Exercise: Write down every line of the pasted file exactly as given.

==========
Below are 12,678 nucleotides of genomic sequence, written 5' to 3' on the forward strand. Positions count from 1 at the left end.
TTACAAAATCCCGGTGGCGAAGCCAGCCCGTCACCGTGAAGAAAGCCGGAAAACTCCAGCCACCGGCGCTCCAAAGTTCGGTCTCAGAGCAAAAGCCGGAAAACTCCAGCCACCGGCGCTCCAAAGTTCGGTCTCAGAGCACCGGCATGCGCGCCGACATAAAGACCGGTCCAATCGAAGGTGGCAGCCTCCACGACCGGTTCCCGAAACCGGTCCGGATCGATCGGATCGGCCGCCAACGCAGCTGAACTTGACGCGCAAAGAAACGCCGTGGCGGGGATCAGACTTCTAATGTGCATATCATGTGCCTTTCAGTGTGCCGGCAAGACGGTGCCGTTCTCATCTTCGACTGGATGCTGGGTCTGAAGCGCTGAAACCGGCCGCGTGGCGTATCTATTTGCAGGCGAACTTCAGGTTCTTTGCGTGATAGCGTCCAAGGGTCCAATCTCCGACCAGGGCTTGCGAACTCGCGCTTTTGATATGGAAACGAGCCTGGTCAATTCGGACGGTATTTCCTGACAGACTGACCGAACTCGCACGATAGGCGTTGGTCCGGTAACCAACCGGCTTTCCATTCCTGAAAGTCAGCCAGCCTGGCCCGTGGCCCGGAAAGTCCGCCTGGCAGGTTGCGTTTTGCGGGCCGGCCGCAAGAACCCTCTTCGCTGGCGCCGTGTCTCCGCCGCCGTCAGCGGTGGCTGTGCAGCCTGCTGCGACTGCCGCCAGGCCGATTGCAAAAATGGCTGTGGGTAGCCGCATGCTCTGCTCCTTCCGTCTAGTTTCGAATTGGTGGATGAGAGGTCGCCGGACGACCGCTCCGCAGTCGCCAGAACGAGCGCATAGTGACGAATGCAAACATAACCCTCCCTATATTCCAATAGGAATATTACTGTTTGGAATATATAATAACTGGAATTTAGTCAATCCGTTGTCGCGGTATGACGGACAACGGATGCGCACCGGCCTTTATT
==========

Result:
Below are 12,678 nucleotides of genomic sequence, written 5' to 3' on the forward strand. Positions count from 1 at the left end.
TTACAAAATCCCGGTGGCGAAGCCAGCCCGTCACCGTGAAGAAAGCCGGAAAACTCCAGCCACCGGCGCTCCAAAGTTCGGTCTCAGAGCAAAAGCCGGAAAACTCCAGCCACCGGCGCTCCAAAGTTCGGTCTCAGAGCACCGGCATGCGCGCCGACATAAAGACCGGTCCAATCGAAGGTGGCAGCCTCCACGACCGGTTCCCGAAACCGGTCCGGATCGATCGGATCGGCCGCCAACGCAGCTGAACTTGACGCGCAAAGAAACGCCGTGGCGGGGATCAGACTTCTAATGTGCATATCATGTGCCTTTCAGTGTGCCGGCAAGACGGTGCCGTTCTCATCTTCGACTGGATGCTGGGTCTGAAGCGCTGAAACCGGCCGCGTGGCGTATCTATTTGCAGGCGAACTTCAGGTTCTTTGCGTGATAGCGTCCAAGGGTCCAATCTCCGACCAGGGCTTGCGAACTCGCGCTTTTGATATGGAAACGAGCCTGGTCAATTCGGACGGTATTTCCTGACAGACTGACCGAACTCGCACGATAGGCGTTGGTCCGGTAACCAACCGGCTTTCCATTCCTGAAAGTCAGCCAGCCTGGCCCGTGGCCCGGAAAGTCCGCCTGGCAGGTTGCGTTTTGCGGGCCGGCCGCAAGAACCCTCTTCGCTGGCGCCGTGTCTCCGCCGCCGTCAGCGGTGGCTGTGCAGCCTGCTGCGACTGCCGCCAGGCCGATTGCAAAAATGGCTGTGGGTAGCCGCATGCTCTGCTCCTTCCGTCTAGTTTCGAATTGGTGGATGAGAGGTCGCCGGACGACCGCTCCGCAGTCGCCAGAACGAGCGCATAGTGACGAATGCAAACATAACCCTCCCTATATTCCAATAGGAATATTACTGTTTGGAATATATAATAACTGGAATTTAGTCAATCCGTTGTCGCGGTATGACGGACAACGGATGCGCACCGGCCTTTATT